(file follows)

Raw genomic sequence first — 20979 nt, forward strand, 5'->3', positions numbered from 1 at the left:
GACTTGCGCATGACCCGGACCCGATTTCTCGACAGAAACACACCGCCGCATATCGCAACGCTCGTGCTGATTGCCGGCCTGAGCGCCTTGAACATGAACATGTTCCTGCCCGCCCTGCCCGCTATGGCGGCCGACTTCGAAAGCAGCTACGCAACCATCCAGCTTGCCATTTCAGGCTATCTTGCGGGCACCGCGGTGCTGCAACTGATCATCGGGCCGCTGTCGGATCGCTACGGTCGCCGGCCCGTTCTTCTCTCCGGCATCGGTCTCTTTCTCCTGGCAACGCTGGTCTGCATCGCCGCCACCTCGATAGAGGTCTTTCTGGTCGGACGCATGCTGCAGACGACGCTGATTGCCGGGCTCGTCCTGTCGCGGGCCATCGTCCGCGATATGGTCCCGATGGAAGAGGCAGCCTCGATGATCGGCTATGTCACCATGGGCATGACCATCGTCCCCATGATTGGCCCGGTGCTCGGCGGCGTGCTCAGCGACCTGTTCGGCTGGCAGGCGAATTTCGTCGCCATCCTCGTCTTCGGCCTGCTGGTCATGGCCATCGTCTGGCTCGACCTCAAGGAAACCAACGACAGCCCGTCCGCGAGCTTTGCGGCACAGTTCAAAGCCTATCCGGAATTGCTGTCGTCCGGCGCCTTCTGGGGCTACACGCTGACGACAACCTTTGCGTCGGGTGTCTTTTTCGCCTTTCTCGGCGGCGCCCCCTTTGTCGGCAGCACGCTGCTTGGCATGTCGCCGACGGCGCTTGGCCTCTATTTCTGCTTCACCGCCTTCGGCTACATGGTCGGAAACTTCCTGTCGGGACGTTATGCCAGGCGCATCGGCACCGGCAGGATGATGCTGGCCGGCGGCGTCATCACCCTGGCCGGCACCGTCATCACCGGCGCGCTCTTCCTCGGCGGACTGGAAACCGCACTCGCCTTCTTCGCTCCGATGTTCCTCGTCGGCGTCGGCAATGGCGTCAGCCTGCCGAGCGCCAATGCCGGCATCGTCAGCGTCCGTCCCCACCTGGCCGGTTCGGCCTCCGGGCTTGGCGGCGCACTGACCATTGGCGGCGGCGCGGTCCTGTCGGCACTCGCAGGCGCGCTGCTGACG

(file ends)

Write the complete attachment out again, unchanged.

Raw genomic sequence first — 20979 nt, forward strand, 5'->3', positions numbered from 1 at the left:
GACTTGCGCATGACCCGGACCCGATTTCTCGACAGAAACACACCGCCGCATATCGCAACGCTCGTGCTGATTGCCGGCCTGAGCGCCTTGAACATGAACATGTTCCTGCCCGCCCTGCCCGCTATGGCGGCCGACTTCGAAAGCAGCTACGCAACCATCCAGCTTGCCATTTCAGGCTATCTTGCGGGCACCGCGGTGCTGCAACTGATCATCGGGCCGCTGTCGGATCGCTACGGTCGCCGGCCCGTTCTTCTCTCCGGCATCGGTCTCTTTCTCCTGGCAACGCTGGTCTGCATCGCCGCCACCTCGATAGAGGTCTTTCTGGTCGGACGCATGCTGCAGACGACGCTGATTGCCGGGCTCGTCCTGTCGCGGGCCATCGTCCGCGATATGGTCCCGATGGAAGAGGCAGCCTCGATGATCGGCTATGTCACCATGGGCATGACCATCGTCCCCATGATTGGCCCGGTGCTCGGCGGCGTGCTCAGCGACCTGTTCGGCTGGCAGGCGAATTTCGTCGCCATCCTCGTCTTCGGCCTGCTGGTCATGGCCATCGTCTGGCTCGACCTCAAGGAAACCAACGACAGCCCGTCCGCGAGCTTTGCGGCACAGTTCAAAGCCTATCCGGAATTGCTGTCGTCCGGCGCCTTCTGGGGCTACACGCTGACGACAACCTTTGCGTCGGGTGTCTTTTTCGCCTTTCTCGGCGGCGCCCCCTTTGTCGGCAGCACGCTGCTTGGCATGTCGCCGACGGCGCTTGGCCTCTATTTCTGCTTCACCGCCTTCGGCTACATGGTCGGAAACTTCCTGTCGGGACGTTATGCCAGGCGCATCGGCACCGGCAGGATGATGCTGGCCGGCGGCGTCATCACCCTGGCCGGCACCGTCATCACCGGCGCGCTCTTCCTCGGCGGACTGGAAACCGCACTCGCCTTCTTCGCTCCGATGTTCCTCGTCGGCGTCGGCAATGGCGTCAGCCTGCCGAGCGCCAATGCCGGCATCGTCAGCGTCCGTCCCCACCTGGCCGGTTCGGCCTCCGGGCTTGGCGGCGCACTGACCATTGGCGGCGGCGCGGTCCTGTCGGCACTCGCAGGCGCGCTGCTGACG